"What's really hard for me is I don't want to be scared anymore," Bennett said. "I don't want my kids to be scared. It's something that's going to take a lot of work and is a much bigger project.

"If I can help make other people safe, other families and other children, I will fight that fight until the end."

Lives 'shattered'

Eight-year-old Cooper Roberts, paralyzed from the waist down, was the youngest victim in the parade shooting.

His story stunned and saddened the nation as people rallied around his recovery and raised more than $2 million for his continuing needs. After six months, though, Cooper still feels the pain and frustration from the tragic turn in his life.

Eight-year-old Cooper Roberts was paralyzed from the waist down after being shot during the July 4 Highland Park parade. Courtesy of the Roberts family

"Certainly, for us, this has been a year unlike any other," said Keely Roberts, Cooper's mother, in a statement. "Our entire lives have been completely shattered, and we are working as best we can to put the pieces back together."

Cooper was at the parade with his twin brother, Luke, his mother and his father, Jason. Keely Roberts required multiple surgeries after being shot in the leg and foot. Luke was hit by shrapnel.

It took more than two months for Cooper to return home from the hospital and rehabilitation facility, and almost another month before he went back to school part time. In between were grueling physical therapy sessions as he learned to adjust to life in a wheelchair.

The entire Roberts family, meanwhile, is trying to cope with the emotional impact of the shooting.

"Some days, leaning into gratefulness feels easy to do," Keely Roberts said. "Other days, when Cooper is hurting so, so very much or when Luke is struggling, it can be very hard to lean into gratefulness."

Cooper, an avid sports fan, has spent much of his time learning to compete in a wheelchair. He particularly enjoys tennis.

Eight-year-old Cooper Roberts, who was paralyzed from the waist down after being shot during the July 4 Highland Park parade, has undergone months of rehabilitation trying to adjust to his new life. Courtesy of the Roberts family

His best friend remains Luke. A surprising source of strength has been their French bulldog puppy, George.

The family is embarking on a project to find or build an adaptive home where Cooper can access every room, a home that can accommodate his physical therapy needs.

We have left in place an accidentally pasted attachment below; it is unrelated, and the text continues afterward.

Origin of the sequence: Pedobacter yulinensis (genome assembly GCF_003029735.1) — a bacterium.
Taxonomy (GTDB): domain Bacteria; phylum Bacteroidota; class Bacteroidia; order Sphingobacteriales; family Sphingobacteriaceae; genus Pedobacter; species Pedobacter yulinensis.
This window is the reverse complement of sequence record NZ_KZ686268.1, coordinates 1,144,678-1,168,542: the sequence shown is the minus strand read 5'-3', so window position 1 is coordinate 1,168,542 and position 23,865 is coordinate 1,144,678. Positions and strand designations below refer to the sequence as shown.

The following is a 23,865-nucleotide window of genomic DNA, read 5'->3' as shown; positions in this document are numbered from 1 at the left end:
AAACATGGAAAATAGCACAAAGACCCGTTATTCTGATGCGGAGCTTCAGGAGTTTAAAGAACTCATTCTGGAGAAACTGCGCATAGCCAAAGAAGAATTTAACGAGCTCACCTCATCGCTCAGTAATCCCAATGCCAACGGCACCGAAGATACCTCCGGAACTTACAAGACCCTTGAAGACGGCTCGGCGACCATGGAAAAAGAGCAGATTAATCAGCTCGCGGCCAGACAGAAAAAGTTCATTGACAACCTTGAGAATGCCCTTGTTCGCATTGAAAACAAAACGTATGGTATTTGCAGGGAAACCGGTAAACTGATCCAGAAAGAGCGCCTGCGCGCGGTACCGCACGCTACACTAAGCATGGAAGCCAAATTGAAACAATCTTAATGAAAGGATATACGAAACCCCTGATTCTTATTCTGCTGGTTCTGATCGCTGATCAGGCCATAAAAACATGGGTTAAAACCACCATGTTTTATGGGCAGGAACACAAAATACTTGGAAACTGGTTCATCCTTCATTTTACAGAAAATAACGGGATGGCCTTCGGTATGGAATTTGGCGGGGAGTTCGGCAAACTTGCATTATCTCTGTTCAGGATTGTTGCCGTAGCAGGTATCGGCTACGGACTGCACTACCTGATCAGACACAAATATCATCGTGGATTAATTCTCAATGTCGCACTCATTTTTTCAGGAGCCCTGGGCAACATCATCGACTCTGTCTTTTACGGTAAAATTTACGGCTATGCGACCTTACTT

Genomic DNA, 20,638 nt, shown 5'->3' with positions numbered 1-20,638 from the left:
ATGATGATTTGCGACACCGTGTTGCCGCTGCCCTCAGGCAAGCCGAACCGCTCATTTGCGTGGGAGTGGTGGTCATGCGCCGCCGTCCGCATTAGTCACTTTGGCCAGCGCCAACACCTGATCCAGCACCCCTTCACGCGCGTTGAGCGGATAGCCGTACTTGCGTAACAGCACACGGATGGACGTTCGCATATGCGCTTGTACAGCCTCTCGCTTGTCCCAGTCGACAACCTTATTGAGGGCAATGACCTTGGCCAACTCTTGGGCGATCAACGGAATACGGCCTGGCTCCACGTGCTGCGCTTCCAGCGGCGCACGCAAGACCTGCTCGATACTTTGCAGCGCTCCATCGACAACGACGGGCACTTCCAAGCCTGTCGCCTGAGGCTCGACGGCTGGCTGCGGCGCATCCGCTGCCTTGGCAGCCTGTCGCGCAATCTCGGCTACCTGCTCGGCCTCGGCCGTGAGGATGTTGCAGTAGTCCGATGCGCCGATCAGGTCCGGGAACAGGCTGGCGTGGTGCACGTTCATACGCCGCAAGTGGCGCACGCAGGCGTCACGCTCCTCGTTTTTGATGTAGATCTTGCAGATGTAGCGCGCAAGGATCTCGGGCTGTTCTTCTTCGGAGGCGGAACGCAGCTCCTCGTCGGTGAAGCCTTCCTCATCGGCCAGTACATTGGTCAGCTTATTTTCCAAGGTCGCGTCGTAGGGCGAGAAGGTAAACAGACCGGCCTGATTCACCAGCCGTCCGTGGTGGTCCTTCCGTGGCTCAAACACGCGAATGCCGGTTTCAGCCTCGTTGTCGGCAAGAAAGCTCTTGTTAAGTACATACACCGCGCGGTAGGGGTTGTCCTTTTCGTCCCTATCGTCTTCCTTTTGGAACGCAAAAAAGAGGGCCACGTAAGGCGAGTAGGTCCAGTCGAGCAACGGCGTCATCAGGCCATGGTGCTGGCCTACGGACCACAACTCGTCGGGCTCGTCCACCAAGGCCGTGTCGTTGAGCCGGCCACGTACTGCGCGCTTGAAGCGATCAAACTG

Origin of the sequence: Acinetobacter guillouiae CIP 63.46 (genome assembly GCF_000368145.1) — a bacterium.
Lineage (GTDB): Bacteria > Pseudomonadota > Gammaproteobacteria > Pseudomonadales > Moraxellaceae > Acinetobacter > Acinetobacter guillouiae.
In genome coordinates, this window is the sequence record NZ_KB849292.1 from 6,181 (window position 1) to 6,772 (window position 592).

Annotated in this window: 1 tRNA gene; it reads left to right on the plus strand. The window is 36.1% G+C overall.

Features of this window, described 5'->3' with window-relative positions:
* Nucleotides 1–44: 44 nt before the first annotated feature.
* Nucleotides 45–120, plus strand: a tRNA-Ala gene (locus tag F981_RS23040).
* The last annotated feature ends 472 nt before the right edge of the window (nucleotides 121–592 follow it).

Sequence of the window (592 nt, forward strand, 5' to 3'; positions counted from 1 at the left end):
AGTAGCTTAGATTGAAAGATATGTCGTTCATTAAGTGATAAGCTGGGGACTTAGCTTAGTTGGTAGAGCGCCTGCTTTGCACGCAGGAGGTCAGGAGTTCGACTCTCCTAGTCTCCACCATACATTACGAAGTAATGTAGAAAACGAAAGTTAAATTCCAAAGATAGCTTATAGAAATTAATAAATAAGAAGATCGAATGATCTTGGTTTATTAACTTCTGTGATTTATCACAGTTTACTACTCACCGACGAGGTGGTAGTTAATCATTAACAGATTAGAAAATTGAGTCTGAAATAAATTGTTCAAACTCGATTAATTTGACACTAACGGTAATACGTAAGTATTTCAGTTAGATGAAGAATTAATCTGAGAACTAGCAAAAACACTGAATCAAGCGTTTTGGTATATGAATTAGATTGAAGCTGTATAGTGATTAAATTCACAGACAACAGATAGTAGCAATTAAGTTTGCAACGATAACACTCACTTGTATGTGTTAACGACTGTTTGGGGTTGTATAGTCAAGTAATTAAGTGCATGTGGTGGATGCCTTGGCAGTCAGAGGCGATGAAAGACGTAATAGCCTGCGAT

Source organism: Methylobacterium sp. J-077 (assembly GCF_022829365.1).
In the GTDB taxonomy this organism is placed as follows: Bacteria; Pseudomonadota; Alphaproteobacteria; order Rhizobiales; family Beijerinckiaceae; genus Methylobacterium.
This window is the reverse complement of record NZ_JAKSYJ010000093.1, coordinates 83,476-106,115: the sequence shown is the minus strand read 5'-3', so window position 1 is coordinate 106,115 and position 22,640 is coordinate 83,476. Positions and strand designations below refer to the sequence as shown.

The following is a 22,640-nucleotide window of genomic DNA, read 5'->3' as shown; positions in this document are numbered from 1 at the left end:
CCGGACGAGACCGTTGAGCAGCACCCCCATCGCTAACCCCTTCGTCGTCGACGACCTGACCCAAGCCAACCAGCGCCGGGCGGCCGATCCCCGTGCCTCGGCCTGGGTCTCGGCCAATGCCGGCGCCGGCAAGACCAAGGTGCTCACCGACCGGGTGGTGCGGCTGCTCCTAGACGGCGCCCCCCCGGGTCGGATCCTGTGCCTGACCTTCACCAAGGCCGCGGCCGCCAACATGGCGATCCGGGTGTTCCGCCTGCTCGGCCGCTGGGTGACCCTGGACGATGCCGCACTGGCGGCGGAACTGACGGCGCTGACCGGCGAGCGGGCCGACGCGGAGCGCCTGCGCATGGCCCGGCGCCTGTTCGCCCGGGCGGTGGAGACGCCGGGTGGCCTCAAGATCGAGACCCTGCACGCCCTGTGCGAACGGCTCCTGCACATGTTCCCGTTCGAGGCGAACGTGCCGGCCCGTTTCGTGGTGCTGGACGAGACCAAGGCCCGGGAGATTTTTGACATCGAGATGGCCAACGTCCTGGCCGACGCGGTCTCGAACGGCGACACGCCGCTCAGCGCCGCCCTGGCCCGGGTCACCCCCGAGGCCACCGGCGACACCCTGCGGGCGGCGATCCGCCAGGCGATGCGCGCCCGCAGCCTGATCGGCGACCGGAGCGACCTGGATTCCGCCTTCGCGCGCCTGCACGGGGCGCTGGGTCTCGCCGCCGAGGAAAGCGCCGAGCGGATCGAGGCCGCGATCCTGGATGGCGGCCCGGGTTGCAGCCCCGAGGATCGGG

Cooper has come a long way in the last six months, but a difficult journey continues.

"Our entire family has a long road of healing and recovery ahead," Keely Roberts said. "But we will face each day with bravery, hope, love and a belief in the best in people."

'Worst day of my life'

Jon Straus believes his 88-year-old father, Stephen, hadn't missed a July 4 parade in Highland Park in the 50 years they'd been in their home.

Because Stephen's wife, Linda, was unable to join him, Stephen attended this one alone.

The morning of the parade, Jon started seeing Facebook posts about a shooting. He called his father, but there was no answer. He called his mother, who hadn't heard from Stephen.

Stephen Straus, second from right, was shot and killed during the July 4 Highland Park parade. Here, he is pictured with his wife, Linda, left, and sons Peter, right, and Jon, second from left. Courtesy of Romanucci & Blandi

Unnerved, Jon began driving from his Chicago home to Highland Park.

Halfway there, he received a call from a doctor at Highland Park Hospital telling him his father had been shot and killed. Also killed in the shooting were Katherine Goldstein, Irina McCarthy, Kevin McCarthy, Jacquelyn Sundheim, Nicolas Toledo-Zargoza and Eduardo Uvaldo.

"It was awful," Jon Straus said. "The worst day of my life. I never imagined this would happen to us, but people should stop imagining it can't happen to them because, unfortunately, that's the world we live in."

Jon and his brother Peter knew the day would come when they'd lose their father. But to have it happen this way was unthinkable.

Stephen Straus still went to work five days a week as a financial adviser. He was spry as an 88-year-old can be, and he was the primary caregiver for his wife.

With their dad gone, Jon and Peter had to pick up the pieces and deal with the mountain of tasks. Grief was often put on hold as the family dealt with the estate, interviews with lawyers, police officers and prosecutors, and so much more.

"It's upended my life, for sure," Jon Straus said. "It's been endless. In addition to dealing with the grief, it's lawyers and assisted-living places."

Helping their mother through the sadness and immense adjustment has been the priority, especially as life without her beloved husband in a memory-filled home became increasingly difficult.

The week of Thanksgiving, Linda moved into an assisted-living facility closer to Jon's home.

"It's a huge step," Jon Straus said. "We got her moved in, but it's still a big adjustment. She needs a lot of support."

Jon said the height of the grief lessened after a couple of months. But now that he and Peter are clearing out their childhood home, emotions get stirred pretty easily.

The pain may ease, but it always will remain.

"I miss him every day," Jon Straus said. "He was just the sweetest man. The grief is something I'll have to deal with the rest of my life."